Achieving our objectives (including price maximization) is a step-by-step process. We’ve been engaged in this business as a Broker since 2003, so we’ve had a lot of practice in avoiding pitfalls.

While each case varies amongst clients, their policies, and the winning Provider (buyer), here is what can be expected.

Policyholder and Insured complete our Application. This provides us with:
  • Basic information about the health and care of the Insured (the person on whose life the policy was written).
  • Information about the policy itself and its ownership.
  • A HIPAA form signed by the Insured authorizing us to obtain his medical records.
  • An authorization to allow us to obtain policy information from the carrier.
  • A Broker-of-record letter, signed by the Policyholder, appointing us as his exclusive representative in the possible sale of the policy.
We obtain medical and policy information. Specifically,
  • The Insured’s medical records for the past five years from his physicians. No physical exam is ever required.
  • An actuarial report on the Insured’s health based upon the medical records.
  • Illustrations and other policy information needed by possible buyers to evaluate the policy and to project future costs.
Creation of an auction.

We transmit the information to multiple Providers with the intent of soliciting their interest in making an initial bid. We engage with each bidding party to push for continually higher bids (in relation to their competitors’ bids) until the highest and final bid is made by the Provider still standing.


We’re constantly keeping our clients (the Policyholder and his agent and/or advisor) informed as to our progress. When we reach a final bid for the policy, we’ll advise them, seeking approval to move forward with the transaction. Unavoidably, sometimes the answer is no, but that is the risk we’ve undertaken.

The closing.

Once the Policyholder approves of the net price to be paid to him, as his Broker we will sign an acceptance of the written offer from the winning Provider.

  • Legal documents. Within days, the Provider will have prepared the legal documents for the closing. In regulated states, the legal documents have already been vetted and approved by that state’s insurance department. While each Provider has its own set of closing documents (that vary somewhat according to states’ requirements), in substance, all closing documents are similar. They include a contract of sale, an escrow agreement, and multiple ancillary exhibits and other forms.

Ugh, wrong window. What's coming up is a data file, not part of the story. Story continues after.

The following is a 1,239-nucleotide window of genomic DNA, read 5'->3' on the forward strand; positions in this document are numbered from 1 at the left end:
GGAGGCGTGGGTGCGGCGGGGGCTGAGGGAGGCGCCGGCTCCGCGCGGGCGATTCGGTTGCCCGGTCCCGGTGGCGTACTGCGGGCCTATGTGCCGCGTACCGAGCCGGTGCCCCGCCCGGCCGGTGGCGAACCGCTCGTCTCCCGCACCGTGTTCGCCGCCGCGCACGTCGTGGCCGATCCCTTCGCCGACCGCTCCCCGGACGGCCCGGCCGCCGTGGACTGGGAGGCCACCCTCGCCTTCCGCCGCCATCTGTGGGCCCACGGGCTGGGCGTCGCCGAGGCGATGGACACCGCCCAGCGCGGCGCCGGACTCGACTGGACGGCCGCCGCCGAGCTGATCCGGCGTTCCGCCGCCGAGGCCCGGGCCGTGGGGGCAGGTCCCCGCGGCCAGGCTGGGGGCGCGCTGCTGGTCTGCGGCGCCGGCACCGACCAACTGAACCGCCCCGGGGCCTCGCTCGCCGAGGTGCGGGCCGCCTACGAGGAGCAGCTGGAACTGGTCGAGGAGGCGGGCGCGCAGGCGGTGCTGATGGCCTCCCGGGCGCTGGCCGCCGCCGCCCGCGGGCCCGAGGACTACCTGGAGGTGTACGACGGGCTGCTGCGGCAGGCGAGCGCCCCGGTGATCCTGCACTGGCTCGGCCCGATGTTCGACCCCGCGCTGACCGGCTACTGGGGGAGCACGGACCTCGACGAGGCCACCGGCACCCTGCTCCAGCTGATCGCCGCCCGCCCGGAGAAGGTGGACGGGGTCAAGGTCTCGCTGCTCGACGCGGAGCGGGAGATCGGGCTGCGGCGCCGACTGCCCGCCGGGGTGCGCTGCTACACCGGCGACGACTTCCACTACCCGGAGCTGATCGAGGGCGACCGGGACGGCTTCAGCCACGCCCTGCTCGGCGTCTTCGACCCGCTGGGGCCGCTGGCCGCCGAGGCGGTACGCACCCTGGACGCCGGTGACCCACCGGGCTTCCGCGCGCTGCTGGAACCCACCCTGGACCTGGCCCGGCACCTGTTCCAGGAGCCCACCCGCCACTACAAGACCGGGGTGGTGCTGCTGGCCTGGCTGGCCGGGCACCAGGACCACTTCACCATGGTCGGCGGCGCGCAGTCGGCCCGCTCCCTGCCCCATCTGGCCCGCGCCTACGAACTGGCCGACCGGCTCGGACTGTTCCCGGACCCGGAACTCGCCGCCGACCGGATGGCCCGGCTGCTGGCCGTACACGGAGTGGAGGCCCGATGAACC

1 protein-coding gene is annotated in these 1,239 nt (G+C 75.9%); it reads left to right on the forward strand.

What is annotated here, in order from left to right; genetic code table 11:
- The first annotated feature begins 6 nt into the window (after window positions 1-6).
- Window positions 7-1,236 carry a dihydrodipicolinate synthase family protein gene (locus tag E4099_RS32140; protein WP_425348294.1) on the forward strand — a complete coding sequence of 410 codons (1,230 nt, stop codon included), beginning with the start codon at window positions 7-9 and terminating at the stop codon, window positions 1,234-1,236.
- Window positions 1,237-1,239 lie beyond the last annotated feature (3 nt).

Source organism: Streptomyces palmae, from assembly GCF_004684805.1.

• Review and execution. As Broker, we review the closing documents and mark them for signing by the Policyholder, the Insured, and others as needed. We methodically guide the parties through the signing process. 
  • Funding of escrow; changes made at the carrier. Once we confirm that the Provider has funded escrow, “change forms” are sent to the carrier, the life insurance company that issued the policy. Changes of ownership and beneficiary of the policy generally are made by the carrier within one to two weeks.
  • Policyholder is paid. Once notice from the carrier has been received, confirming that the ownership and beneficiary changes have been made, the Policyholder is paid by the escrow agent. We, as Broker, are also paid out of escrow, but only after the Rescission Period, if any, has lapsed.
Designated contacts.

In each transaction, the Insured is required to designate certain individuals of his choosing with whom the new policy owner (Investment Fund) may be in periodic contact to assess the status of the Insured. While the Investment Fund may at most have the right to contact such an individual each quarter, it’s been our experience that contacts are made more infrequently and are not at all burdensome to the parties.